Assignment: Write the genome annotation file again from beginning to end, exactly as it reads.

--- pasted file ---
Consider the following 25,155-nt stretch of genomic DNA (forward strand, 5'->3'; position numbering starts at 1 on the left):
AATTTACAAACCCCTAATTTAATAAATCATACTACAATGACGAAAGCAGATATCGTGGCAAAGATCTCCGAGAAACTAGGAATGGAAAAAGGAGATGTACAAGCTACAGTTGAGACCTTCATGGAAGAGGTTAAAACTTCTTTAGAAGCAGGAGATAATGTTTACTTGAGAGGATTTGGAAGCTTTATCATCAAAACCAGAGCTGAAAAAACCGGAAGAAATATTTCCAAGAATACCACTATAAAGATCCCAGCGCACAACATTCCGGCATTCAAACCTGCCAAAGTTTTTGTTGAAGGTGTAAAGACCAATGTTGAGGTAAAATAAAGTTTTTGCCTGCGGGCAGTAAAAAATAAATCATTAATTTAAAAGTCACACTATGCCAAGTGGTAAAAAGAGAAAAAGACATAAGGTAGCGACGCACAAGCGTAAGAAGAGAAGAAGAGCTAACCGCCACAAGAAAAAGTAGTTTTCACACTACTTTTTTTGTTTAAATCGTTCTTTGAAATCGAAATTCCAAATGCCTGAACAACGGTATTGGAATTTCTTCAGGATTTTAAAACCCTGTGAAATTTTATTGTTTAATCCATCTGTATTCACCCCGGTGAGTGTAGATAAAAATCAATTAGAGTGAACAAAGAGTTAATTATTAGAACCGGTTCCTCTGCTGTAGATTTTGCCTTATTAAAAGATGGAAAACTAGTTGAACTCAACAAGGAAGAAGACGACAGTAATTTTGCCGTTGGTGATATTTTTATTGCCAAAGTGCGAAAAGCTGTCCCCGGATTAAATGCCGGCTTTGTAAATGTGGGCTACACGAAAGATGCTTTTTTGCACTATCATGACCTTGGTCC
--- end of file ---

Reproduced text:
Consider the following 25,155-nt stretch of genomic DNA (forward strand, 5'->3'; position numbering starts at 1 on the left):
AATTTACAAACCCCTAATTTAATAAATCATACTACAATGACGAAAGCAGATATCGTGGCAAAGATCTCCGAGAAACTAGGAATGGAAAAAGGAGATGTACAAGCTACAGTTGAGACCTTCATGGAAGAGGTTAAAACTTCTTTAGAAGCAGGAGATAATGTTTACTTGAGAGGATTTGGAAGCTTTATCATCAAAACCAGAGCTGAAAAAACCGGAAGAAATATTTCCAAGAATACCACTATAAAGATCCCAGCGCACAACATTCCGGCATTCAAACCTGCCAAAGTTTTTGTTGAAGGTGTAAAGACCAATGTTGAGGTAAAATAAAGTTTTTGCCTGCGGGCAGTAAAAAATAAATCATTAATTTAAAAGTCACACTATGCCAAGTGGTAAAAAGAGAAAAAGACATAAGGTAGCGACGCACAAGCGTAAGAAGAGAAGAAGAGCTAACCGCCACAAGAAAAAGTAGTTTTCACACTACTTTTTTTGTTTAAATCGTTCTTTGAAATCGAAATTCCAAATGCCTGAACAACGGTATTGGAATTTCTTCAGGATTTTAAAACCCTGTGAAATTTTATTGTTTAATCCATCTGTATTCACCCCGGTGAGTGTAGATAAAAATCAATTAGAGTGAACAAAGAGTTAATTATTAGAACCGGTTCCTCTGCTGTAGATTTTGCCTTATTAAAAGATGGAAAACTAGTTGAACTCAACAAGGAAGAAGACGACAGTAATTTTGCCGTTGGTGATATTTTTATTGCCAAAGTGCGAAAAGCTGTCCCCGGATTAAATGCCGGCTTTGTAAATGTGGGCTACACGAAAGATGCTTTTTTGCACTATCATGACCTTGGTCC